John Mackey Steps Down As Chairman of Whole Foods: Did He Jump or Was He Pushed?
Whole Foods via Fast Company
On Christmas Eve, John Mackey announced that he is stepping down as Chairman of the Board of Whole Foods.
Last summer Mackey "stoked the ire of progressives everywhere by publishing an op-ed in the Wall Street Journal that railed against proposed health care reform" and suggested that eating healthy food was a viable alternative to "Obamacare." There were calls from the left for resignations and boycotts. Those who liked what Mackey said in the WSJ started "buy-cotts"; grabbing all the organic arugula they could find.
Now they are outraged at his resignation; You would think, reading the comments on John Mackey's blog, that it is greatest left-wing victory since Franklin Roosevelt won the presidency. They are back to boycotts, even though Mackey is still running the joint.
So did he jump, was he pushed, and does it matter?
Was Mackey Forced out by Activists?
Mackey completely denies this and wrote in the comments on his blog:
Did the decision to give up the Chairman's title have anything to do with the op-ed article last summer in the Wall Street Journal? It isn't connected in the slightest way. Contrary to many people's beliefs I'm not being "punished" for writing the op-ed piece.
Mackey claims that he is giving up the Chairman's role in part because he is tired of fighting shareholder activists in proxy wars at every annual meeting; union activists have been fighting him for years over his anti-union stance, long before his position on health care became so controversial.
It's not like his board is composed of wimps who would collapse under pressure; Mackey put the board in a pretty uncomfortable position in 2007 when he was caught making sock puppet comments on a Yahoo financial website; that directly impacted the company and got the attention of the Feds. And the board stood behind him then.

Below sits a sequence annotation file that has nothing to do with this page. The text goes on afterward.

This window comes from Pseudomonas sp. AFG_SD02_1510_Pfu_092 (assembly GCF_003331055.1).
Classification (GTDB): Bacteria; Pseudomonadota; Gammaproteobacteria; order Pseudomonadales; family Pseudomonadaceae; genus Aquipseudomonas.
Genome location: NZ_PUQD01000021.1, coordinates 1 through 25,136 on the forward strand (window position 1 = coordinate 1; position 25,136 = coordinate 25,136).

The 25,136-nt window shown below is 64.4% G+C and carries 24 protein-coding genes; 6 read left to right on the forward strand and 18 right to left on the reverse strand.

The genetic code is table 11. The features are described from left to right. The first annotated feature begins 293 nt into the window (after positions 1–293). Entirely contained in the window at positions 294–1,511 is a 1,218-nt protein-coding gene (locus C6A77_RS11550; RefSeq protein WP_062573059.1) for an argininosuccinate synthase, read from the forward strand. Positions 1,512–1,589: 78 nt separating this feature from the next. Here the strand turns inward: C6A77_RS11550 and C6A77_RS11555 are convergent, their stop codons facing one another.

Should activists care at this point? Do Mackey's views on the health care issue disqualify him from running a company like Whole Foods?
Perhaps we should listen to Michael Pollan's response to this:
So Mackey is wrong on health care, but Whole Foods is often right about food, and their support for the farmers matters more to me than the political views of their founder. I haven't examined the political views of all the retailers who feed me, but I can imagine having a lot of eating problems if I make them a litmus test.
We go to Whole Foods because we like the choices they have made about the stuff they sell. Some people think Mackey is a hypocrite because he is a vegan who sells meat, but as he pointed out in a great New Yorker profile by Nick Paumgarten, it's a business.
"We're trying to do good. And we're trying to make money. The more money we make, the more good we can do." By this, he had in mind not the traditional philanthropic argument that more money earned equals more to give away but, rather, that a good company--that is, his company--which sells good things and treats its employees, shareholders, customers, and suppliers well, can spread goodness simply by thriving.
I have no doubt that with John Mackey as CEO he will continue doing pretty much the same thing, extremists on both sides notwithstanding.